As Philip and I get closer to making Kowalski Mountain our permanent home, we strive to prepare the homestead for the self-sufficient lifestyle that we are pursuing. Since grapes take about 3 years to bear fruit, now is the time to begin planting the homestead vineyard.
Philip has been dabbling in grapes for several years. When we moved, he dug up most of the immature plants and brought them with us. He is still kicking himself for not digging up the last two plants that we left behind. We have been maintaining the grapes in the container garden since we sold the house. This year, we have finally found fruit on our grapevines!
Location of the Vineyard
When planning the homestead, we try to consider the overall flow and best use of the property. At Kowalski Mountain, we have 68 acres of property. About 15 acres of the homestead is cleared. 15 acres is a lot of land to maintain! Pastureland must be mowed regularly so that it does not revert to a wild state. Clearing land is expensive and labor-intensive, therefore maintenance is a big priority!
One of the first areas on the homestead that we developed was the garden area. We’ve been planting gardens on grace for several years. I call it gardening on grace because we plant, and then the garden is completely on its own. We don’t water or provide any pest control or care. Some years we harvest, other years, the deer and rabbits enjoy the sweet young seedlings that we plant.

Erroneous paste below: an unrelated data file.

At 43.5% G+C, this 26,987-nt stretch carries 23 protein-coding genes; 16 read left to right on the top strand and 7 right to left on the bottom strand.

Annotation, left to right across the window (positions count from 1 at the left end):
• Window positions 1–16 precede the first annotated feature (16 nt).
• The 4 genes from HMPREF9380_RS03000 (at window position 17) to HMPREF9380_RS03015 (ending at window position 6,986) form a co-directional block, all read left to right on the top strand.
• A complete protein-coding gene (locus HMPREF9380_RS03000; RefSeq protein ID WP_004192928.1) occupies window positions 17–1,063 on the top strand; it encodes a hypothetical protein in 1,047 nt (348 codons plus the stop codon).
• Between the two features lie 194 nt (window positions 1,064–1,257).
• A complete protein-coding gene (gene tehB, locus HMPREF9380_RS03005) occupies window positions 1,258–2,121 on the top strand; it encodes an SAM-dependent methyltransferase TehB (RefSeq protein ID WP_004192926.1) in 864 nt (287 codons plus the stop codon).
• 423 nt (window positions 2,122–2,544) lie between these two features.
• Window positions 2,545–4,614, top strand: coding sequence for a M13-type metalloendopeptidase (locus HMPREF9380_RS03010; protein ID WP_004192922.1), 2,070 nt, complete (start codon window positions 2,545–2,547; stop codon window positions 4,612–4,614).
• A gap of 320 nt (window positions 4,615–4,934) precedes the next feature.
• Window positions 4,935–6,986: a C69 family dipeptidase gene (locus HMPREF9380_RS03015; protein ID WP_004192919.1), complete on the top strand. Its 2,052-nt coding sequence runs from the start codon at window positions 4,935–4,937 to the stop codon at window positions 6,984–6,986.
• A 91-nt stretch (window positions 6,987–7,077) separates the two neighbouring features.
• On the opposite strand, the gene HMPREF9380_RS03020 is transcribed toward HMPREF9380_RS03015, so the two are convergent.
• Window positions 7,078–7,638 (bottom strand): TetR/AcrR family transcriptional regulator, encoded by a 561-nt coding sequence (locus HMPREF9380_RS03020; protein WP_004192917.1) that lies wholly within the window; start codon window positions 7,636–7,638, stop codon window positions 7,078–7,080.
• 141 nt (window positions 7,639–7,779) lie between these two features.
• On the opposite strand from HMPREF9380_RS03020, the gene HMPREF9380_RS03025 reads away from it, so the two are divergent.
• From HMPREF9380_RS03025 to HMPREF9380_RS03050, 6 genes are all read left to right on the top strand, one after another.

The garden is a small, cleared area along the property line. The creek borders the garden on the other side. About half of it is flat which is where we plant the garden. The remaining area is on a slope. When driving the ranger on the slope we must be very careful, especially when hauling water as not to tip over. Because of the slope and difficulty in mowing this area, we want to use this area in a way that would minimize the mowing required. We decided this was a great place to plant the homestead vineyard. Conveniently, grapes prefer a sloped area that leads to good drainage and planting conditions. The full sun that the garden and slope area receive is ideal for grapes.
Designing a Homestead
“The Biggest Little Farm” is a documentary that has inspired our homestead design. They took a barren landscape and artfully designed a beautiful, thriving farm. We have tried to be mindful of the design and development of the homestead. Philip is very utilitarian in his thought process and efficiency usually wins over artful design.